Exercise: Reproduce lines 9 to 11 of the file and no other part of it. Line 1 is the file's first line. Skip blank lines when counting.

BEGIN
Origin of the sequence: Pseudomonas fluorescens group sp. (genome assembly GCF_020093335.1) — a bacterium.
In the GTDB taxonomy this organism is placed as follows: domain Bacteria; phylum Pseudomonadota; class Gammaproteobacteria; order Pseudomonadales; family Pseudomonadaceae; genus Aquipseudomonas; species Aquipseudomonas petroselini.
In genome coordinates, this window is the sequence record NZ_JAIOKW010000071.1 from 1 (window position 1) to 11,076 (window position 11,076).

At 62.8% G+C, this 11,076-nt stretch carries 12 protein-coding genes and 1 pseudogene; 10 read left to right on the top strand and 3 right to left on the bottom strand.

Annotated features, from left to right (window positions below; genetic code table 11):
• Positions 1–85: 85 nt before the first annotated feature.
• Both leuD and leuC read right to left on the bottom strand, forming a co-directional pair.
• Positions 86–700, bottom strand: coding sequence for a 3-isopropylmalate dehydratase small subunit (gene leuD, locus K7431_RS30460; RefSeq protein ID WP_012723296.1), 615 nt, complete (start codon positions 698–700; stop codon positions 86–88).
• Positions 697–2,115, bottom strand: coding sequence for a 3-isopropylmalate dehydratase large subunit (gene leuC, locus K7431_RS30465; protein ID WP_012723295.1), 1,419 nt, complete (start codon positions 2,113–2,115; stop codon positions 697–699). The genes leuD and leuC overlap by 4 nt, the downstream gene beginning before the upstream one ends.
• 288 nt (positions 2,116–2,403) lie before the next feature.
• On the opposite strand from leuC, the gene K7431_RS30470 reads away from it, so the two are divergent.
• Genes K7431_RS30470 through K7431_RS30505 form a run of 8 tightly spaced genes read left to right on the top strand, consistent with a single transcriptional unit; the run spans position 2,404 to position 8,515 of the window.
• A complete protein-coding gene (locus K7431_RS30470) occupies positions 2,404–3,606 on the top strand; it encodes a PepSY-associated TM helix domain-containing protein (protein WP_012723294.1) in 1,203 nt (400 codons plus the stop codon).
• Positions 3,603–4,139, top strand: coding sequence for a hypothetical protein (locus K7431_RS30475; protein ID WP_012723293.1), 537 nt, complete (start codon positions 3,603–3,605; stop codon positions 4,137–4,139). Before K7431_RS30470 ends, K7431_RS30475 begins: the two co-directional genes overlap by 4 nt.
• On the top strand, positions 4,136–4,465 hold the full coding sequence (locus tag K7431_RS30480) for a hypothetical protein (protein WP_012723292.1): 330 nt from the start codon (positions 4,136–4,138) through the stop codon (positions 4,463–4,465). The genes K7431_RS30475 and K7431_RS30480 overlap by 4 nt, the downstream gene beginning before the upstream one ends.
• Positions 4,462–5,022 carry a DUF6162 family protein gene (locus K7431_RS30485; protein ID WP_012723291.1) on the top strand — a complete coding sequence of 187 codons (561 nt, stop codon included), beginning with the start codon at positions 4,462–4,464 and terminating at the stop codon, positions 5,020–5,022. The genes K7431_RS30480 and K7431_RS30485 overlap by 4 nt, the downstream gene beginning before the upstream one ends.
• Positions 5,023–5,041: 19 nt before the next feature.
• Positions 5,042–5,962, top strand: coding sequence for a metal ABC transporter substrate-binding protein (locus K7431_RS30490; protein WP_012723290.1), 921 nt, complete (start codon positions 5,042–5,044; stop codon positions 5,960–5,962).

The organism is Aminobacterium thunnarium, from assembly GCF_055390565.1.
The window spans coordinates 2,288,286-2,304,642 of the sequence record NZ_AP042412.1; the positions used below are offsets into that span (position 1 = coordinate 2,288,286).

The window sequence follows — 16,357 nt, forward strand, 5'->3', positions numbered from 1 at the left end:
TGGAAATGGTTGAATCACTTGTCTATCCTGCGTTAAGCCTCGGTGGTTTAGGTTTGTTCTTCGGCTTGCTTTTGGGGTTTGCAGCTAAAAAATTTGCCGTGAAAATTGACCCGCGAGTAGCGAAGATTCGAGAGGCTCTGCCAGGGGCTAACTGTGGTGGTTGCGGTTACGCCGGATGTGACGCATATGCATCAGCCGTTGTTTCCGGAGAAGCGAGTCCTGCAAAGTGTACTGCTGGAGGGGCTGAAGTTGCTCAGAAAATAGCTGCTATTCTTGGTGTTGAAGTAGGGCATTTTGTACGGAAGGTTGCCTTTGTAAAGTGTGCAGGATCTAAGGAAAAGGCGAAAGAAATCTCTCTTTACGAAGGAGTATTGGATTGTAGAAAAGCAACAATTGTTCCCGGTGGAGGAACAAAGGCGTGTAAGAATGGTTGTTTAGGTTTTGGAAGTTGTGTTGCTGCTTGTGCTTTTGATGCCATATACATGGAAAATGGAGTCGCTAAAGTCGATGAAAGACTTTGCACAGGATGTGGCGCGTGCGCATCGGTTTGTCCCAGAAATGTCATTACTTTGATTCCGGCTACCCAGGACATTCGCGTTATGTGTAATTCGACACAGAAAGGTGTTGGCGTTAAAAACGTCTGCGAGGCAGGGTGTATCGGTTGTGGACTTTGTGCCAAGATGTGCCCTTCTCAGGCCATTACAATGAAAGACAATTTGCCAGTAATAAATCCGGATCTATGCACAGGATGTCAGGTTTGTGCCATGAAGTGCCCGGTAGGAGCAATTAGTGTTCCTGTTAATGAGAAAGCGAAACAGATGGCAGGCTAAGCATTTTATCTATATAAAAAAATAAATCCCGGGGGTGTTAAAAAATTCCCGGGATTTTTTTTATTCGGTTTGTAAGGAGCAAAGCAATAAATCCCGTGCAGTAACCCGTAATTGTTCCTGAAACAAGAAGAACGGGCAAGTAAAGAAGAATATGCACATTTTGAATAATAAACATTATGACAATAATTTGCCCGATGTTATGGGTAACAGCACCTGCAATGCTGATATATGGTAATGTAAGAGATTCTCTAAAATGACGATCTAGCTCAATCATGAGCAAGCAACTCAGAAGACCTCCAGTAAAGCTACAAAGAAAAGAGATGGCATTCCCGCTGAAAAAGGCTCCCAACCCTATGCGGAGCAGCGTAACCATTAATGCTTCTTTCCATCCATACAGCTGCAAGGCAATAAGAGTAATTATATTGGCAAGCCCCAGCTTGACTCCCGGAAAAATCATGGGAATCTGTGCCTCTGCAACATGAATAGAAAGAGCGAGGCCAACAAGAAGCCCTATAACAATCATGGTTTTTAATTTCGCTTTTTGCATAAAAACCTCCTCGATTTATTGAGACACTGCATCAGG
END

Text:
• Positions 697–2,115, bottom strand: coding sequence for a 3-isopropylmalate dehydratase large subunit (gene leuC, locus K7431_RS30465; protein ID WP_012723295.1), 1,419 nt, complete (start codon positions 2,113–2,115; stop codon positions 697–699). The genes leuD and leuC overlap by 4 nt, the downstream gene beginning before the upstream one ends.
• 288 nt (positions 2,116–2,403) lie before the next feature.
• On the opposite strand from leuC, the gene K7431_RS30470 reads away from it, so the two are divergent.